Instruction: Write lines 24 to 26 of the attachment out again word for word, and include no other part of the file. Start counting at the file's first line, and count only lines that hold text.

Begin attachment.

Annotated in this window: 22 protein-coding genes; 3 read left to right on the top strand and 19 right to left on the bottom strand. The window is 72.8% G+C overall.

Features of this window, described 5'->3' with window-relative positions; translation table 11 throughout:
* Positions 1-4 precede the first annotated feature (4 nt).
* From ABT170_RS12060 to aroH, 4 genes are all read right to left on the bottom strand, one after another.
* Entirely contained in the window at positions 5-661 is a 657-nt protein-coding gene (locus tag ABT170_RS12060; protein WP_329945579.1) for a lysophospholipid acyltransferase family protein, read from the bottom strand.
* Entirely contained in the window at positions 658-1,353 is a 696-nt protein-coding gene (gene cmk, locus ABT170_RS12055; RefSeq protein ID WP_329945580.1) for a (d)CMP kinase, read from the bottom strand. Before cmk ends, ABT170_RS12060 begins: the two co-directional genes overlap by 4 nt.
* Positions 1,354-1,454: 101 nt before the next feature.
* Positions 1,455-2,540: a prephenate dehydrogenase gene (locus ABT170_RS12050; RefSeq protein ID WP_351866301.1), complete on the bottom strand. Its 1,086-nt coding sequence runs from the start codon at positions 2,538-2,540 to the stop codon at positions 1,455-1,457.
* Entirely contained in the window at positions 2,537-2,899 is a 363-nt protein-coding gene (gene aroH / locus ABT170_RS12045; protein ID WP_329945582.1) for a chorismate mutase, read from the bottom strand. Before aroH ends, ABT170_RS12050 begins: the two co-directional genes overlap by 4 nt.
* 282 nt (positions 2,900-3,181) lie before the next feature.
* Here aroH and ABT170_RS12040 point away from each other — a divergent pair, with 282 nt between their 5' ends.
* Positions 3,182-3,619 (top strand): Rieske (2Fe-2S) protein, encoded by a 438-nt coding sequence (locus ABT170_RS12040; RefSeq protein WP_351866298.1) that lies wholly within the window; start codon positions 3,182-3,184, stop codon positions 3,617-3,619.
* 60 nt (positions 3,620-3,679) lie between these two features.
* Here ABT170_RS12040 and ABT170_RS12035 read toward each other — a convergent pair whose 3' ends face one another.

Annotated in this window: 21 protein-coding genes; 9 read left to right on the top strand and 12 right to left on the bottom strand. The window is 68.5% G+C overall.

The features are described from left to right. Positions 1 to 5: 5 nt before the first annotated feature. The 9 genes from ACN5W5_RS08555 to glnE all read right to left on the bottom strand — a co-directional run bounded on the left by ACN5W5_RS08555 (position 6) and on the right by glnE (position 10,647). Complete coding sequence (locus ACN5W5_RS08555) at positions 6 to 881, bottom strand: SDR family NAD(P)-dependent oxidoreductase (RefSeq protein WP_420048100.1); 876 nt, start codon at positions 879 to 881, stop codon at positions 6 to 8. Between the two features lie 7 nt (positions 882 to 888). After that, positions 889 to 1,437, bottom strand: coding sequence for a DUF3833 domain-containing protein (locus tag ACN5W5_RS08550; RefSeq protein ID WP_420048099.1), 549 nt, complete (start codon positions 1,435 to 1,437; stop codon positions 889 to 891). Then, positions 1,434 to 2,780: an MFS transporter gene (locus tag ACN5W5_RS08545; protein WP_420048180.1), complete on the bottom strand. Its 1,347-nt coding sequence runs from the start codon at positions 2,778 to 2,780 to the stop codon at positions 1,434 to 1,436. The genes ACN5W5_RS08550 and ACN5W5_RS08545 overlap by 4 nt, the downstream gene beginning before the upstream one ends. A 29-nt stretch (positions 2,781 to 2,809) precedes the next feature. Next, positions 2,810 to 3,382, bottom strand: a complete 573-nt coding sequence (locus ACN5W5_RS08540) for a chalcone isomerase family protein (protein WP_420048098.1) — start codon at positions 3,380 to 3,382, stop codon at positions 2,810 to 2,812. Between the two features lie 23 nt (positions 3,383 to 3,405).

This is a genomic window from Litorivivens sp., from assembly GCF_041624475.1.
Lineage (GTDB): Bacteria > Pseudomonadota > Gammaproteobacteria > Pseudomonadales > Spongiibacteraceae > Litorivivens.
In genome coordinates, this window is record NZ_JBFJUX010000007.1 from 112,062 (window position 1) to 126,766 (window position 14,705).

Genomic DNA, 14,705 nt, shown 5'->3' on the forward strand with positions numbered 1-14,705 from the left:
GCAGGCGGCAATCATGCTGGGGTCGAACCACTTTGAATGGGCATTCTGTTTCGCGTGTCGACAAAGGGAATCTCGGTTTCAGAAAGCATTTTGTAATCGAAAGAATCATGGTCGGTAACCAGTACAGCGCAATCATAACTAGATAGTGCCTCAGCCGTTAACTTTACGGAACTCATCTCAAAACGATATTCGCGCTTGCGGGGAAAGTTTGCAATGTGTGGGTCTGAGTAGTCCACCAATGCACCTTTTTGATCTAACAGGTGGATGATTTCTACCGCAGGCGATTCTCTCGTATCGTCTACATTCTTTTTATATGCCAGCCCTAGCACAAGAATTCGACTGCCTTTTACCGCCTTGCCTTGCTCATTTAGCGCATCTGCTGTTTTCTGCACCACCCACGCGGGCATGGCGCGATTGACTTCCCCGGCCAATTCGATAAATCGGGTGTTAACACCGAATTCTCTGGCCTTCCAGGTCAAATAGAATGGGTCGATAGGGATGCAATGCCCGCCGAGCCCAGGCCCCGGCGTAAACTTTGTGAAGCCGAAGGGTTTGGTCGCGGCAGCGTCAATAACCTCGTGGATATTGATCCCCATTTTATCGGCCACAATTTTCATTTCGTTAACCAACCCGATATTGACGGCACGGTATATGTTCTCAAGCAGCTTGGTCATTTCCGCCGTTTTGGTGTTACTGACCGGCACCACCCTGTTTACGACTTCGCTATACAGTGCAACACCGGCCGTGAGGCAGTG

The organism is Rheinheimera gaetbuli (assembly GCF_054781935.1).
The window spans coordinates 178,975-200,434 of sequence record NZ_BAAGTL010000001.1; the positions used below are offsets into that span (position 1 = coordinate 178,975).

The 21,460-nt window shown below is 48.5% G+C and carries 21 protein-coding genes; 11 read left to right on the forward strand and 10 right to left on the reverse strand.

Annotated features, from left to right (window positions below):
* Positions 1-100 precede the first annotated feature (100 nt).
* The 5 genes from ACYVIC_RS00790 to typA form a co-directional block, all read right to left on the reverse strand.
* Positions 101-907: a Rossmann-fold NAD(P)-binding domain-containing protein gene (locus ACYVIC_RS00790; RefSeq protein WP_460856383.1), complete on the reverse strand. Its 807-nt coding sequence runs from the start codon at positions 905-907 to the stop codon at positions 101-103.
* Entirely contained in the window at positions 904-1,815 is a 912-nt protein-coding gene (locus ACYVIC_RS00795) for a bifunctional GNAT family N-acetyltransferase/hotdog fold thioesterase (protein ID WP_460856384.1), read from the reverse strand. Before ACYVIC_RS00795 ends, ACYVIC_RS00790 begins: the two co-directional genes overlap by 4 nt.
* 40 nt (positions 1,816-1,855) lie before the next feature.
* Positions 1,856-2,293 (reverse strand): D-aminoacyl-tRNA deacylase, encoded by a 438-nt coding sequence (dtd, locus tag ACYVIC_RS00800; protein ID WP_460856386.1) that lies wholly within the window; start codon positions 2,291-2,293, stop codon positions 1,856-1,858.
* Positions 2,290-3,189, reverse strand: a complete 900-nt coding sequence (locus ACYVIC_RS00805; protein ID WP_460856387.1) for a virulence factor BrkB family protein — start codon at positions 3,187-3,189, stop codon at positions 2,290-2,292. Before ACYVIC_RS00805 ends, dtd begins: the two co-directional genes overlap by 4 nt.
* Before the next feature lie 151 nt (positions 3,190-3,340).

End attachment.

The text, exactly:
The 21,460-nt window shown below is 48.5% G+C and carries 21 protein-coding genes; 11 read left to right on the forward strand and 10 right to left on the reverse strand.

Annotated features, from left to right (window positions below):
* Positions 1-100 precede the first annotated feature (100 nt).